Nope - I think I did it the right way. Overtightening the side allen bolts flattens the brace bar, so backing until it just assumes its intended shape is the way to go.
 

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BKH said:
Nope - I think I did it the right way. Overtightening the side allen bolts flattens the brace bar, so backing until it just assumes its intended shape is the way to go.

Be sure to provide plenty of clearance. The Dinan bar gives about 10mm. The motor mounts are liquid-filled and designed to move a bit to isolate vibrations and noise, so the motor WILL wiggle about some. You don't want to wreck your expensive plenum cover.
 

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It was fun helping you BKH, this install proved to me how satisfying it is to install mods yourself provided you have the right instructions like we had today.

The fit and finish on the strut is top notch and the color closely matched the non-clearcoated silverstone color present under the hood of the M5.

Now that I have helped on this install, I'll have to install a strut on my Mini Cooper S convertible which definitly needs one. I wonder if strong strut makes one for the MCS?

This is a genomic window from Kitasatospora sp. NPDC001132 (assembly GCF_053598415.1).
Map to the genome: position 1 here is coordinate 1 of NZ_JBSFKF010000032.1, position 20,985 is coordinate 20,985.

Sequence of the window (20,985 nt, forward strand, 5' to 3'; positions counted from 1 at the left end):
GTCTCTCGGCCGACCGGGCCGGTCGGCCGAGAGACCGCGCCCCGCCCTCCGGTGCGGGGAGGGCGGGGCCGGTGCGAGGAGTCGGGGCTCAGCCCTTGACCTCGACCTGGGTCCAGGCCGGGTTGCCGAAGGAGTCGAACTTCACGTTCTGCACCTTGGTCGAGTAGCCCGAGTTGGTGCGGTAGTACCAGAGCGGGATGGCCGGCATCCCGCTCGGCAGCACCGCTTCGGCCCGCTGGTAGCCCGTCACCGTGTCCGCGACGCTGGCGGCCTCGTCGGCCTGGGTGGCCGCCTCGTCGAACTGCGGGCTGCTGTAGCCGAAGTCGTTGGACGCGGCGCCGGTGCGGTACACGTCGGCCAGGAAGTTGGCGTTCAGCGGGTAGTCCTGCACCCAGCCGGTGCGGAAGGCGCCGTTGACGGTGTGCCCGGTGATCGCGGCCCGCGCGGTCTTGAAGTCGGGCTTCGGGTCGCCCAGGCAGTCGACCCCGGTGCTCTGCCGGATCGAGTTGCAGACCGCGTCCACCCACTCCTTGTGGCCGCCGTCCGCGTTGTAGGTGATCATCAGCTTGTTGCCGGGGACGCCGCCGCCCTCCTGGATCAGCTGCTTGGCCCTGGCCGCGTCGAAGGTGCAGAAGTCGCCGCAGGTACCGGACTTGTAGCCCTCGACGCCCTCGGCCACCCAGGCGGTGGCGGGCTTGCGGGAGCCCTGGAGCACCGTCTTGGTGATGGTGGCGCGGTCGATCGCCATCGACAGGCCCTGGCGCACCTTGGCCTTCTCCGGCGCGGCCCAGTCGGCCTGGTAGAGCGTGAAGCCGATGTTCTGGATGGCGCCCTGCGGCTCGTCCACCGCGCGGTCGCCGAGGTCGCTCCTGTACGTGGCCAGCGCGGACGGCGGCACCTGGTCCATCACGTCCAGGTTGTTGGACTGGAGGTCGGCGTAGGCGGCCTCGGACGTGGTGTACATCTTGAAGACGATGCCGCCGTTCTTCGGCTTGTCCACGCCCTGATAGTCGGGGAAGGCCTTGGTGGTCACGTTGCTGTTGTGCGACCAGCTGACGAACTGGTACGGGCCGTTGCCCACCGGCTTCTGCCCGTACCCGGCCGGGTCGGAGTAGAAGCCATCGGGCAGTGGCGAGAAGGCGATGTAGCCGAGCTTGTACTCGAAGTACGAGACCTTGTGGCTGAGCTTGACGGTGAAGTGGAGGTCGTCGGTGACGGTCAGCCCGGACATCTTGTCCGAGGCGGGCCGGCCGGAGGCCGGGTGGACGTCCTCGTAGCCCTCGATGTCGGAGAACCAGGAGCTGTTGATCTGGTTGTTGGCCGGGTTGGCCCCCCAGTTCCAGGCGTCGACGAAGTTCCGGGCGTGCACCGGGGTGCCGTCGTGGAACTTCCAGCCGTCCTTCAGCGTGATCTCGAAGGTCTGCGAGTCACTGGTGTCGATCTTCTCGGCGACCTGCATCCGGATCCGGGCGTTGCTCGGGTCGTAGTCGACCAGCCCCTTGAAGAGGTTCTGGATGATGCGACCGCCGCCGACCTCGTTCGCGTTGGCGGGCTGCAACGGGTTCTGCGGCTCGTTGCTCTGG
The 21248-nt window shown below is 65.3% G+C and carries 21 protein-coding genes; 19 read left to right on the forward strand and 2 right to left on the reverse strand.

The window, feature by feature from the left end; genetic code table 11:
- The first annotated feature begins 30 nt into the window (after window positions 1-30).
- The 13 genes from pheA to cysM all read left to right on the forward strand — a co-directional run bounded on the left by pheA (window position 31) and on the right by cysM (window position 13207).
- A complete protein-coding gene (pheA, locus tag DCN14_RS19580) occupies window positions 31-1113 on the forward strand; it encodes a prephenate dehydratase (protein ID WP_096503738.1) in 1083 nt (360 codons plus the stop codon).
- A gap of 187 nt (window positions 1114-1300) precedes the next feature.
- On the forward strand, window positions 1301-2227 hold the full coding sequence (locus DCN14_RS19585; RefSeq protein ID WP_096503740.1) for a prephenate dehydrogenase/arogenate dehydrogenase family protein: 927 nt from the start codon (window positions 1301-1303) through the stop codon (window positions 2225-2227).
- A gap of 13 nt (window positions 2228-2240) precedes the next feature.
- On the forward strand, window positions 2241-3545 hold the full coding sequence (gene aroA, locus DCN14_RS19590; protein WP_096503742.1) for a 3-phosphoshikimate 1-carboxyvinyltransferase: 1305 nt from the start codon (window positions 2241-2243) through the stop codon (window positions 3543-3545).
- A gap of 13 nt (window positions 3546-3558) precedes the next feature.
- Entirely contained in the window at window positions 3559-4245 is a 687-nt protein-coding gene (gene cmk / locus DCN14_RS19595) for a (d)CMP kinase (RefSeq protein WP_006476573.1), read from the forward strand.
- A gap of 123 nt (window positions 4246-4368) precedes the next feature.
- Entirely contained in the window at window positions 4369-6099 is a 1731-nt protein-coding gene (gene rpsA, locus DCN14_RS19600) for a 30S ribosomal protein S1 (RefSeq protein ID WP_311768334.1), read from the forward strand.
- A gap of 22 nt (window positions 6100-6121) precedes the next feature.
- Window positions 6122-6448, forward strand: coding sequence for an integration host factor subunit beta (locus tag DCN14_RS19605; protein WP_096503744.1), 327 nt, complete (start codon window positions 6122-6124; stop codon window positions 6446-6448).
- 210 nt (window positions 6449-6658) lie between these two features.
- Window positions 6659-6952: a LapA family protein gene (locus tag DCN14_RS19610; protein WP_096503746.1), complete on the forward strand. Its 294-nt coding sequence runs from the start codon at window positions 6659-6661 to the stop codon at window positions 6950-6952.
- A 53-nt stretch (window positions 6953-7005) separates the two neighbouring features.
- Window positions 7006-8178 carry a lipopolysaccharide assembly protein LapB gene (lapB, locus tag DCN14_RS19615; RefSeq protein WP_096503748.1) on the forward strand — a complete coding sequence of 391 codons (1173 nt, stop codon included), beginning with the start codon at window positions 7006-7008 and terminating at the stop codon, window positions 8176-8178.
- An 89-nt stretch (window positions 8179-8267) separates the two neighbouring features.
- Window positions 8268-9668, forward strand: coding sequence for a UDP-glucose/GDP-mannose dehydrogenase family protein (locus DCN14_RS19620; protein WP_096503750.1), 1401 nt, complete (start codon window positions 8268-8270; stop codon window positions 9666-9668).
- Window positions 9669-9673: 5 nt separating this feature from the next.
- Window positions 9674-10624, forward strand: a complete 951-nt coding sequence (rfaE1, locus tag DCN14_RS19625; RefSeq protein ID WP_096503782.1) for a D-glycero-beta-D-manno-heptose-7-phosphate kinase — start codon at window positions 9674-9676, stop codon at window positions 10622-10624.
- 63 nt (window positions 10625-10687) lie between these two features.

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Discussion Starter #8
Thanks ELEVENS. I was planning to monitor it tomorrow for any contact but I don't expect to find any. The fourth photo shows "at rest" clearance.
 

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Discussion Starter #9
Opposite_Lock said:
Gorgeous day, eh? Too bad I was stuck in the office all day. Otherwise, I would've loved to come hang out and watch the install.
No doubt. Someday we'll have to hoist one together!
:cheers:
 

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Be sure to provide plenty of clearance. The Dinan bar gives about 10mm. The motor mounts are liquid-filled and designed to move a bit to isolate vibrations and noise, so the motor WILL wiggle about some. You don't want to wreck your expensive plenum cover.